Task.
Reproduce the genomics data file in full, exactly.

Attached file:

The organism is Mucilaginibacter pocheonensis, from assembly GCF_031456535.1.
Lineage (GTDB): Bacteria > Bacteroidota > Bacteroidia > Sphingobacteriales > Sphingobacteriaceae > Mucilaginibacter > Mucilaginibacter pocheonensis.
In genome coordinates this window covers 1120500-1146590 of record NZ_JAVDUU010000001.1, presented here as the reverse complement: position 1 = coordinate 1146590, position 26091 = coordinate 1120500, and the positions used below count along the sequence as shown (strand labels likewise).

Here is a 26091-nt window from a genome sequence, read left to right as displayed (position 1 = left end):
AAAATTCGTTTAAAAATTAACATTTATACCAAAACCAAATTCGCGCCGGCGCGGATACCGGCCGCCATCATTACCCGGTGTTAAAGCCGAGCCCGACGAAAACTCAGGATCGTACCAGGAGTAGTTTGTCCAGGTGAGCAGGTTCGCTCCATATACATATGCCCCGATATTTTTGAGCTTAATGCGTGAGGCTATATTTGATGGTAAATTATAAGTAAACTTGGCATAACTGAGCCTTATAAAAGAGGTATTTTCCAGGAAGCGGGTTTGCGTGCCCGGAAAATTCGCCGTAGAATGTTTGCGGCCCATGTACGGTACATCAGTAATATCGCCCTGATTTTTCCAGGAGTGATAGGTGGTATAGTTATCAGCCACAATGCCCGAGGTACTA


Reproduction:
The organism is Mucilaginibacter pocheonensis, from assembly GCF_031456535.1.
Lineage (GTDB): Bacteria > Bacteroidota > Bacteroidia > Sphingobacteriales > Sphingobacteriaceae > Mucilaginibacter > Mucilaginibacter pocheonensis.
In genome coordinates this window covers 1120500-1146590 of record NZ_JAVDUU010000001.1, presented here as the reverse complement: position 1 = coordinate 1146590, position 26091 = coordinate 1120500, and the positions used below count along the sequence as shown (strand labels likewise).

Here is a 26091-nt window from a genome sequence, read left to right as displayed (position 1 = left end):
AAAATTCGTTTAAAAATTAACATTTATACCAAAACCAAATTCGCGCCGGCGCGGATACCGGCCGCCATCATTACCCGGTGTTAAAGCCGAGCCCGACGAAAACTCAGGATCGTACCAGGAGTAGTTTGTCCAGGTGAGCAGGTTCGCTCCATATACATATGCCCCGATATTTTTGAGCTTAATGCGTGAGGCTATATTTGATGGTAAATTATAAGTAAACTTGGCATAACTGAGCCTTATAAAAGAGGTATTTTCCAGGAAGCGGGTTTGCGTGCCCGGAAAATTCGCCGTAGAATGTTTGCGGCCCATGTACGGTACATCAGTAATATCGCCCTGATTTTTCCAGGAGTGATAGGTGGTATAGTTATCAGCCACAATGCCCGAGGTACTA